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Peter Rubin

Deeper Than Pixels: A Reading List on Video Games

The traces of a car's taillights driving into a surreal digital landscape
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Some childhood sense memories emerge unbidden; others resist excavation, no matter how hard you dig. And my first video game, whatever it is, lies safely interred in that latter category. Sure, I could tick off the titles I loved, the ones I tithed with whatever quarters I could scrounge — Centipede, Bump ’n’ Jump, Moon Patrol — even the smells and sounds of the arcades I played them in. But the origin point of my fascination is nowhere to be found. Not that it matters, at this point. Even if the bulk of my game-playing these days happens on my phone, the activity is one of the few true constants in my life. That hasn’t always been for the best, as anyone familiar with such attachments can tell you. Video games manage to be possibility and punishment, outlet and opiate, either or both. Thankfully, as games have evolved and grown — as experiences, as art, as a field — so, too, has the writing about them. Criticism, essay, profile; there’s no one type of story that feels particularly right for games, largely because games have drifted as far from their own origin point as I have from mine. The best writing about games is as vast and varied as games themselves.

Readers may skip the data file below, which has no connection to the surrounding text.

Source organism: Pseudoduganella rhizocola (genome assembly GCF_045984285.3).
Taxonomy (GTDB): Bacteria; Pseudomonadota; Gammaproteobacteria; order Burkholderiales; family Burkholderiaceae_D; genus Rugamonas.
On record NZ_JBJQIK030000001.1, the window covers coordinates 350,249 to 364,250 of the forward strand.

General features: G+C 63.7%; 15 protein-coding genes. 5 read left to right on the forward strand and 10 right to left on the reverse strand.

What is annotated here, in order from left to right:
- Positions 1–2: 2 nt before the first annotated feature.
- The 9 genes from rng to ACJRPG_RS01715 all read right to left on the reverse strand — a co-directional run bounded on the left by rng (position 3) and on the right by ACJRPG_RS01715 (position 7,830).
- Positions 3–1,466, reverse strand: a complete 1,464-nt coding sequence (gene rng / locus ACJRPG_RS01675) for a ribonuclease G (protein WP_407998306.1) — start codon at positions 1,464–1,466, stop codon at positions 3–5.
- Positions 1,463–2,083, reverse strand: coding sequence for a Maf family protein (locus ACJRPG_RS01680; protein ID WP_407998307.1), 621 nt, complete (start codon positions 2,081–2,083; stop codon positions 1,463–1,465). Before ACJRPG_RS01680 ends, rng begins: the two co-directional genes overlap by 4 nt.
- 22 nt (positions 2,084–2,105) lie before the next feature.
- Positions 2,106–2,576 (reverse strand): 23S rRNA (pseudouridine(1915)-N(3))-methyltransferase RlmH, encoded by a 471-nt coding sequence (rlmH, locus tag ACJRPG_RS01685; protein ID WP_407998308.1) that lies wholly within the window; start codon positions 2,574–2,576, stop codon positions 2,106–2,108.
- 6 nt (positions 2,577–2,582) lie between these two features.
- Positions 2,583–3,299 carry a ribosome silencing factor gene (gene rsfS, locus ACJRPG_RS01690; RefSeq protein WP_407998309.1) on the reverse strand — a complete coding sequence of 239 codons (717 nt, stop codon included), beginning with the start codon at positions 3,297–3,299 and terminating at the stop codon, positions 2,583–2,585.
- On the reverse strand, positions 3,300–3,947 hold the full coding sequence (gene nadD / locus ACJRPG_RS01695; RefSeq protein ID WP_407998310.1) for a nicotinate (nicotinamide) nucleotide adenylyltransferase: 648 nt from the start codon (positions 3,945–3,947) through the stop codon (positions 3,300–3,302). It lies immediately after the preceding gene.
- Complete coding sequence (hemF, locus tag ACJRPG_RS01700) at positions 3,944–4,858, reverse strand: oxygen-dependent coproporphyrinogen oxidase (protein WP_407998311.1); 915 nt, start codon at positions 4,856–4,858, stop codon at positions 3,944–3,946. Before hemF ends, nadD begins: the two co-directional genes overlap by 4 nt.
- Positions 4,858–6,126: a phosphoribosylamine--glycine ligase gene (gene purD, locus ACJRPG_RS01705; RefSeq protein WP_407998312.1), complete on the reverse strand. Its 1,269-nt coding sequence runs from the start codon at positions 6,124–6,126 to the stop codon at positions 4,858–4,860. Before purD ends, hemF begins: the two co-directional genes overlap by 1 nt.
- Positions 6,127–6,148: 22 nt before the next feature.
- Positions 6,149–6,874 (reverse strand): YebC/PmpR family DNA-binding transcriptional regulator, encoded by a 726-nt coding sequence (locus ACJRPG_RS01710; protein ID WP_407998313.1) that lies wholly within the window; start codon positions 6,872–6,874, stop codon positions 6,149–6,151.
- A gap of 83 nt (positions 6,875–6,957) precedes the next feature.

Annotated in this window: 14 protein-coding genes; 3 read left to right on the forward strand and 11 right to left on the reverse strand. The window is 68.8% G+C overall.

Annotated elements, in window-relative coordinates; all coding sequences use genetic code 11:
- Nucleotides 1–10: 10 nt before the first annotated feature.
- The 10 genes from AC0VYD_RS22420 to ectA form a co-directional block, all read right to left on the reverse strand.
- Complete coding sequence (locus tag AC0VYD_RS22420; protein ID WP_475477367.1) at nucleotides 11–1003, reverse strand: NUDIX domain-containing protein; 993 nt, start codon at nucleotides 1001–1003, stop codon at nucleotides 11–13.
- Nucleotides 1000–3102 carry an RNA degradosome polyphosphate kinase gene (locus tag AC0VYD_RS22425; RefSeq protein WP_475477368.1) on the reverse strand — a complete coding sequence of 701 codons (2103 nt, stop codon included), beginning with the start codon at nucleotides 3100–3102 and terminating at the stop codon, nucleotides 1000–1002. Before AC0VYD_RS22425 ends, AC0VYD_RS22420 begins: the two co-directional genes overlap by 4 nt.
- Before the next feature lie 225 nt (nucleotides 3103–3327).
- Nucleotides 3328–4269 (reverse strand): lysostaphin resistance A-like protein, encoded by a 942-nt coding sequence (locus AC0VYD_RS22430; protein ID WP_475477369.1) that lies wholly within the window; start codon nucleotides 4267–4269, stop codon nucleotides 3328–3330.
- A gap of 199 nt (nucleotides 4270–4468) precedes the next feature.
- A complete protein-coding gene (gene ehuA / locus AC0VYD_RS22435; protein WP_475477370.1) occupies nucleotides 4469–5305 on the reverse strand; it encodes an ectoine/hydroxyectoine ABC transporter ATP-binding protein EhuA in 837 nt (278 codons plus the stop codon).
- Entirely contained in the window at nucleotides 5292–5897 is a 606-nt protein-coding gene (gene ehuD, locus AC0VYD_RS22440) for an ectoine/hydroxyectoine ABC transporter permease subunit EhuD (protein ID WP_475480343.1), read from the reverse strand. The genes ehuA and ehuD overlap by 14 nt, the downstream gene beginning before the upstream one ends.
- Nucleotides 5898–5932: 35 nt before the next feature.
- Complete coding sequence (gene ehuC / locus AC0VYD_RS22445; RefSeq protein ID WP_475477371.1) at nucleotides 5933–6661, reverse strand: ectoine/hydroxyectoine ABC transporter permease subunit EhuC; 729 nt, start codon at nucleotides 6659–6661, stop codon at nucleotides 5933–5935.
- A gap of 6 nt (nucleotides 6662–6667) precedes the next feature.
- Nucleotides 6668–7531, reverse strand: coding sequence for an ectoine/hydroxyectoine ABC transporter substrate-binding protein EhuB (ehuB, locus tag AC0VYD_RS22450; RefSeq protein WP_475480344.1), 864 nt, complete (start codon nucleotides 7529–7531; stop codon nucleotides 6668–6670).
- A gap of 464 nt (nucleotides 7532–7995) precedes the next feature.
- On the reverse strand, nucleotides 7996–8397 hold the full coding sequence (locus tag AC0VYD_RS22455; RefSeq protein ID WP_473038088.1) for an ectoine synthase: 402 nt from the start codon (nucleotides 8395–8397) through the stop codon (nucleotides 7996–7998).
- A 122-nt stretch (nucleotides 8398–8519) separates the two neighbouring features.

If I had to, I could give you some contrived reason why now is the right time to compile some of my favorite pieces of writing about games. It’s the 40th anniversary of Tempest! Hey, when did we all get so old? But honestly, I’d rather do it just because. Because these pieces, from various points over the past decade or so, all moved something within me. Because they help underscore the fact that no other narrative media is quite as personal as a game. And because if we’re not thinking about games as a valid muse for joyous, staggering, important writing, then it’s no one’s fault but our own. Read more…